DSA2016 is upon us, and if you are around Oxford on 12 September you might want to drop by our afternoon panel (2-5:30pm) on The Politics of Public Sector Transformations, which includes 7 papers from senior and junior scholars on both big theory and detailed cases, all with the goal of answering the following question “What is the next frontier in the analysis of public sector transformations?”
Here is the list of papers, authors and short abstracts:
Session 1: Theoretical frontiers in the politics of the public sector (2-3:30pm)
- “Institutions as living mechanisms: rethinking institutional and political economy analysis”
– Marina Buch Kristensen (Nordic Consulting Group) & Goran Hyden (University of Florida). This paper, using recent data, applies an alternative approach to doing institutional and political economy analysis with the objective of showing how these can be carried out to strengthen public sector reforms that in accordance with the emerging donor policy paradigm.
- “Motivation, identity and values: a turn to a more individual-focused public sector management” – Sumedh Rao (University of Birmingham). This paper outlines an emerging and distinct public sector reform and management paradigm in policy and academia, which focuses very much on the individual and their intrinsic or internal psychological drivers, rather than on systems and extrinsic rewards.
- “The politics of leadership and elite interactions in bureaucratic reforms: Why relational leadership matters for sustainable organisational change” – Kelechi Ekuma (University of Manchester). This essay advances insights into the idea of ‘relational leadership’ and what it might portend for public sector transformation in DCs. It examines the politics of trust in policy decision-making in a developing context and argues that public leadership should be a relationship-based social process.
Session 2: Levels and dynamics of transformation in the public sector (4:00-5:30pm)
- “The politics of civil service reform in Pakistan” – Maryam Tanwir (University of Cambridge). The paper proposes an objective and apolitical performance evaluation system for Pakistani bureaucrats and highlights the significant political economy factors that could hinder the introduction of a new performance management system.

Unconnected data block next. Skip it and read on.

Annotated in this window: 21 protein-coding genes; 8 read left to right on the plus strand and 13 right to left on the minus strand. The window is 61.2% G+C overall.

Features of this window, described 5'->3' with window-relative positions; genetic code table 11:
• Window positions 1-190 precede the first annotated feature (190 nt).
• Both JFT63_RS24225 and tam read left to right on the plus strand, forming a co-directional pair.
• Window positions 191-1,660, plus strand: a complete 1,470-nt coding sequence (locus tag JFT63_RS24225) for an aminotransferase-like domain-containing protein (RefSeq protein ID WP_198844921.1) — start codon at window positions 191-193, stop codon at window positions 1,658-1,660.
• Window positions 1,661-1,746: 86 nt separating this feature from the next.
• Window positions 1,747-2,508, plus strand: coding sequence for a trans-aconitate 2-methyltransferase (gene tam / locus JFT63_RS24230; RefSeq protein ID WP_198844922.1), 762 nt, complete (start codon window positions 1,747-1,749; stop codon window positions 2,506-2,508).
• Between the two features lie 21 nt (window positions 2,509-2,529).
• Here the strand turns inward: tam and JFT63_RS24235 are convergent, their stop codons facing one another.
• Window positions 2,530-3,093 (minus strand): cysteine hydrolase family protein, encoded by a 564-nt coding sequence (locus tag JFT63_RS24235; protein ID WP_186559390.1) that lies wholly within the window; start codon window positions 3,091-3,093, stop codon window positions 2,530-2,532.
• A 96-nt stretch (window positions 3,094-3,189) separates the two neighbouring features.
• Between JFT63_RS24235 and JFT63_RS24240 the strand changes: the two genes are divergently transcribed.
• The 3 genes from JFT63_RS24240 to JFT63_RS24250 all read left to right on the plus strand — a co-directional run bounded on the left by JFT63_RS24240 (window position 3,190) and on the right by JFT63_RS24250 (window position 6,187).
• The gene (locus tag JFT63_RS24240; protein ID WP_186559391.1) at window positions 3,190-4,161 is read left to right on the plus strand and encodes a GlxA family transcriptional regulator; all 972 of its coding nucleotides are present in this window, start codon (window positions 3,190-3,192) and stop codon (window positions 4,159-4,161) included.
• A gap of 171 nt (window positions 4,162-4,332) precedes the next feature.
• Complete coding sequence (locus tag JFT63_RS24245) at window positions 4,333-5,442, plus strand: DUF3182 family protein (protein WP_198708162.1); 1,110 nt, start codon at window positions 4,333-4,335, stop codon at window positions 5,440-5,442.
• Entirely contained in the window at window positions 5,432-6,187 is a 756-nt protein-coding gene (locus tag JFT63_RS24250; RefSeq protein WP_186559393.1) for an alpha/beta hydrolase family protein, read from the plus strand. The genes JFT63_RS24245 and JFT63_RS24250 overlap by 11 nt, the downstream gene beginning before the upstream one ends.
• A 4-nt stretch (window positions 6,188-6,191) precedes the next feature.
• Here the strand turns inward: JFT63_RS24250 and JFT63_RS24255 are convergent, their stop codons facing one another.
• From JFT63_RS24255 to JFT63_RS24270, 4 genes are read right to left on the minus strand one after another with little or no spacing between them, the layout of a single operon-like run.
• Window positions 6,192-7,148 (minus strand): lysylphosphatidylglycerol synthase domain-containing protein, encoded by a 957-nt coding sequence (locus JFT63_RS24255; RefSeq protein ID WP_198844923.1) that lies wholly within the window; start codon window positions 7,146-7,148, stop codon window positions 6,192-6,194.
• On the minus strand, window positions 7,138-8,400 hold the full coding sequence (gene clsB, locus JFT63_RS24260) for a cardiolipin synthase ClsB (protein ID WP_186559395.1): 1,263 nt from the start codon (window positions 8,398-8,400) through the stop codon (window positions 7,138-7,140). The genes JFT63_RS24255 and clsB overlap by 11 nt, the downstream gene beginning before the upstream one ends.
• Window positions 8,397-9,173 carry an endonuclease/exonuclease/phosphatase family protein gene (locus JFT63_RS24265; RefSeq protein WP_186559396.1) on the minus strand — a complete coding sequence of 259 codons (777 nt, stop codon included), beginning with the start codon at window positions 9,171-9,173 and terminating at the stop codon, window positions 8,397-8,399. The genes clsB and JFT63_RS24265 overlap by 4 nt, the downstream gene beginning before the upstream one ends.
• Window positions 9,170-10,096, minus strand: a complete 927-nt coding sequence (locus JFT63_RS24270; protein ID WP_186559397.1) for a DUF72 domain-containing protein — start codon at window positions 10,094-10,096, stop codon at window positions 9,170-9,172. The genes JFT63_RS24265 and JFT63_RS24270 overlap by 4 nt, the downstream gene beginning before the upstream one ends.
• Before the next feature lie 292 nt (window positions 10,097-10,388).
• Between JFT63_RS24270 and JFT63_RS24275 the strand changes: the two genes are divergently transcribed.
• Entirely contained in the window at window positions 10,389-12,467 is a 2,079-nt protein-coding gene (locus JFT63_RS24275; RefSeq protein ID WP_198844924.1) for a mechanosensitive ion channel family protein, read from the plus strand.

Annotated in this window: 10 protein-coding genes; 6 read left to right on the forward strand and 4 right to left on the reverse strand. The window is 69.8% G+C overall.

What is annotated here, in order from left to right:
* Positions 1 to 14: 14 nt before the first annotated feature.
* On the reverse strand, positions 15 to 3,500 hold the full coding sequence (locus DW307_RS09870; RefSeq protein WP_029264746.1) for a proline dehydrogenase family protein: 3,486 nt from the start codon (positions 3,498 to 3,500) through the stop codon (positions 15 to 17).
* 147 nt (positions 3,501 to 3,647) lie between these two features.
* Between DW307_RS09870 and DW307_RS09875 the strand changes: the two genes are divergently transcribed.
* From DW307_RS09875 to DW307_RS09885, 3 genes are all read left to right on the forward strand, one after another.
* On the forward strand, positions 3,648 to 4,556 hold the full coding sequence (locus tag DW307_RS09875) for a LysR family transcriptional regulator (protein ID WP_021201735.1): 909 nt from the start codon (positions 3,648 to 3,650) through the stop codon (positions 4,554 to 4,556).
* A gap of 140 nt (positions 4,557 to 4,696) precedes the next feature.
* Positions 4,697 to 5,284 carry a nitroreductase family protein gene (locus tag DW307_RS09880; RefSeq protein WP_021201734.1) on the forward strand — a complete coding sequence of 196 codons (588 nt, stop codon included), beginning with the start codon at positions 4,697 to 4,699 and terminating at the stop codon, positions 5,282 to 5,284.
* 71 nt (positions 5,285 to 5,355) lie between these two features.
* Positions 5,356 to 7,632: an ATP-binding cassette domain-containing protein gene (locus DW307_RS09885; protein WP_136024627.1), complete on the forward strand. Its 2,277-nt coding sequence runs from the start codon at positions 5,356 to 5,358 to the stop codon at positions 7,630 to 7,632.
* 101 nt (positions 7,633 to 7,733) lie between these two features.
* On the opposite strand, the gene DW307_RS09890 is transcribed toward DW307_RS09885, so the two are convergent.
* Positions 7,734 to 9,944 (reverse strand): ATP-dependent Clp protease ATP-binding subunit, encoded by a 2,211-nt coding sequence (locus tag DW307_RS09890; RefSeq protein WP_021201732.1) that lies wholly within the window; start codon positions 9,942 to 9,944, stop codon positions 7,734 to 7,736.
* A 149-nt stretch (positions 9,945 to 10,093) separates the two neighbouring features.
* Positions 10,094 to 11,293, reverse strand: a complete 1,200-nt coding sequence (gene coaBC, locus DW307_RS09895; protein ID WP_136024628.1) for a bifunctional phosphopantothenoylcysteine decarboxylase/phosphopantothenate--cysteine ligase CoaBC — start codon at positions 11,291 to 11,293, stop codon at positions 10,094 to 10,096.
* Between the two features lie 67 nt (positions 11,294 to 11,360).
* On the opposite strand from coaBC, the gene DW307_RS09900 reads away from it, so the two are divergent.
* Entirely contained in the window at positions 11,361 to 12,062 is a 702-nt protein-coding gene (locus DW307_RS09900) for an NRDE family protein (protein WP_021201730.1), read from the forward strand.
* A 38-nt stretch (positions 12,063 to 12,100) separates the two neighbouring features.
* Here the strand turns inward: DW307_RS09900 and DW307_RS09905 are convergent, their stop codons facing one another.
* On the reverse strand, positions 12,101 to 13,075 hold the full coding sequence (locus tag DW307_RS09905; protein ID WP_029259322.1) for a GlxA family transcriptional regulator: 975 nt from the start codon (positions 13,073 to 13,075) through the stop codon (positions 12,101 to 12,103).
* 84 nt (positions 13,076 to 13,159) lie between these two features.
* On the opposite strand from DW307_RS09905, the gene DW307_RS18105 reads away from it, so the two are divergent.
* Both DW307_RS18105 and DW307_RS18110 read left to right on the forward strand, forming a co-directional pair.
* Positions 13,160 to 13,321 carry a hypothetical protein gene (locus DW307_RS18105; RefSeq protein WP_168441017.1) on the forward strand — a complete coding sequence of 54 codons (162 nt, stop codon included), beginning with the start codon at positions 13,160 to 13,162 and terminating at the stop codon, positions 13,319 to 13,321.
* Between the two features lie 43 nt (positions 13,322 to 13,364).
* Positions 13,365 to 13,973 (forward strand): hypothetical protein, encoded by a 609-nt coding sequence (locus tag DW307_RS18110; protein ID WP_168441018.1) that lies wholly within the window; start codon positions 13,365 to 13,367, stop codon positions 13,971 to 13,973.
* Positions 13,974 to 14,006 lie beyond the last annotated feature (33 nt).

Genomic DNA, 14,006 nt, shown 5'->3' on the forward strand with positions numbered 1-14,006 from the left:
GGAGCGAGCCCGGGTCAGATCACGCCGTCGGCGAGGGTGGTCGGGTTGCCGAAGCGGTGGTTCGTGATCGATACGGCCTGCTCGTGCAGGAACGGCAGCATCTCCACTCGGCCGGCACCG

- “Amplifying accountability by benchmarking results at district and national levels” – Alice Evans (University of Cambridge). This multi-level ethnography of the Zambian health system illustrates the importance of top-down accountability, and how it has emerged in a historically neglected sector. Maternal health care indicators are prioritised when they are benchmarked, at district and national levels.
- “Transnational agency and mechanisms in the adoption of social protection in Kenya” – Marion Ouma (University of South Africa). Drawing from the policy transfer theory, in considering the process of adoption of social protection in Kenya, the paper brings new evidence on the mechanisms of transfer that have been employed by international actors in influencing the adoption of the cash transfer programmes.
- “’Municipal entrepreneurs': Local political interests in the delivery of urban public goods in Kumasi, Ghana” – Matthew Sabbi (University of Bayreuth). This paper discusses the interests and strategies of local politicians in the design and delivery of public goods to urban dwellers. These strategies are seen as specific responses to contest and shape the hegemonic structure of their municipal government which is dominated by the central regime.